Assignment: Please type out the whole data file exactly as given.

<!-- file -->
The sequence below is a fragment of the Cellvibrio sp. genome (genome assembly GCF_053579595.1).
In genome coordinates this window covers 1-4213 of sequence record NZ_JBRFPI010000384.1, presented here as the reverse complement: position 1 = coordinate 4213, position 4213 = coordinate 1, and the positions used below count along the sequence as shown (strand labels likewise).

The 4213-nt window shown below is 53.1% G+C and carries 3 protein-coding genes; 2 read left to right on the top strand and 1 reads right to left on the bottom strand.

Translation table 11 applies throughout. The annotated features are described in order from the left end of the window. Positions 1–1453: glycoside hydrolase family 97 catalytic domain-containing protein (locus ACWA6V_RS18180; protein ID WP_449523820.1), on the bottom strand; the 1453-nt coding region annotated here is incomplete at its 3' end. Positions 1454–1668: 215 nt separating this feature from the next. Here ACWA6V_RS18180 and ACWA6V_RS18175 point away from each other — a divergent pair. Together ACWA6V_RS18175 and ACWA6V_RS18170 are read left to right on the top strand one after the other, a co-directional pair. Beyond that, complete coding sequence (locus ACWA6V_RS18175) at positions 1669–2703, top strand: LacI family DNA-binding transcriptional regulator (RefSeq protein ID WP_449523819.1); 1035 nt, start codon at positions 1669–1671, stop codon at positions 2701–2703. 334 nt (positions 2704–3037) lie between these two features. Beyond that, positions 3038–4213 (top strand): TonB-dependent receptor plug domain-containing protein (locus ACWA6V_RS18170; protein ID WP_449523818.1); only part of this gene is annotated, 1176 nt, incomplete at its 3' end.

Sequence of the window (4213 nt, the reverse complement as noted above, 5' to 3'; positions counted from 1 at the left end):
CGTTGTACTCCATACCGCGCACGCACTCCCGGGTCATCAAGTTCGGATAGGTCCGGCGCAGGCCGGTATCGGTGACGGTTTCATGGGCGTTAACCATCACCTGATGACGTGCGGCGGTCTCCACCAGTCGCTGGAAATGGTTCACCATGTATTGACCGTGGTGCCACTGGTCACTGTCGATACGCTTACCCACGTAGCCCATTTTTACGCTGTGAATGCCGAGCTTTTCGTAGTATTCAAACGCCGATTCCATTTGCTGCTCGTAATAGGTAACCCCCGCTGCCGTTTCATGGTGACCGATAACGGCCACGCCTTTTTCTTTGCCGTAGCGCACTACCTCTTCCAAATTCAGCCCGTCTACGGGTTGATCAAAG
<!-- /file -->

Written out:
The sequence below is a fragment of the Cellvibrio sp. genome (genome assembly GCF_053579595.1).
In genome coordinates this window covers 1-4213 of sequence record NZ_JBRFPI010000384.1, presented here as the reverse complement: position 1 = coordinate 4213, position 4213 = coordinate 1, and the positions used below count along the sequence as shown (strand labels likewise).

The 4213-nt window shown below is 53.1% G+C and carries 3 protein-coding genes; 2 read left to right on the top strand and 1 reads right to left on the bottom strand.

Translation table 11 applies throughout. The annotated features are described in order from the left end of the window. Positions 1–1453: glycoside hydrolase family 97 catalytic domain-containing protein (locus ACWA6V_RS18180; protein ID WP_449523820.1), on the bottom strand; the 1453-nt coding region annotated here is incomplete at its 3' end. Positions 1454–1668: 215 nt separating this feature from the next. Here ACWA6V_RS18180 and ACWA6V_RS18175 point away from each other — a divergent pair. Together ACWA6V_RS18175 and ACWA6V_RS18170 are read left to right on the top strand one after the other, a co-directional pair. Beyond that, complete coding sequence (locus ACWA6V_RS18175) at positions 1669–2703, top strand: LacI family DNA-binding transcriptional regulator (RefSeq protein ID WP_449523819.1); 1035 nt, start codon at positions 1669–1671, stop codon at positions 2701–2703. 334 nt (positions 2704–3037) lie between these two features. Beyond that, positions 3038–4213 (top strand): TonB-dependent receptor plug domain-containing protein (locus ACWA6V_RS18170; protein ID WP_449523818.1); only part of this gene is annotated, 1176 nt, incomplete at its 3' end.

Sequence of the window (4213 nt, the reverse complement as noted above, 5' to 3'; positions counted from 1 at the left end):
CGTTGTACTCCATACCGCGCACGCACTCCCGGGTCATCAAGTTCGGATAGGTCCGGCGCAGGCCGGTATCGGTGACGGTTTCATGGGCGTTAACCATCACCTGATGACGTGCGGCGGTCTCCACCAGTCGCTGGAAATGGTTCACCATGTATTGACCGTGGTGCCACTGGTCACTGTCGATACGCTTACCCACGTAGCCCATTTTTACGCTGTGAATGCCGAGCTTTTCGTAGTATTCAAACGCCGATTCCATTTGCTGCTCGTAATAGGTAACCCCCGCTGCCGTTTCATGGTGACCGATAACGGCCACGCCTTTTTCTTTGCCGTAGCGCACTACCTCTTCCAAATTCAGCCCGTCTACGGGTTGATCAAAG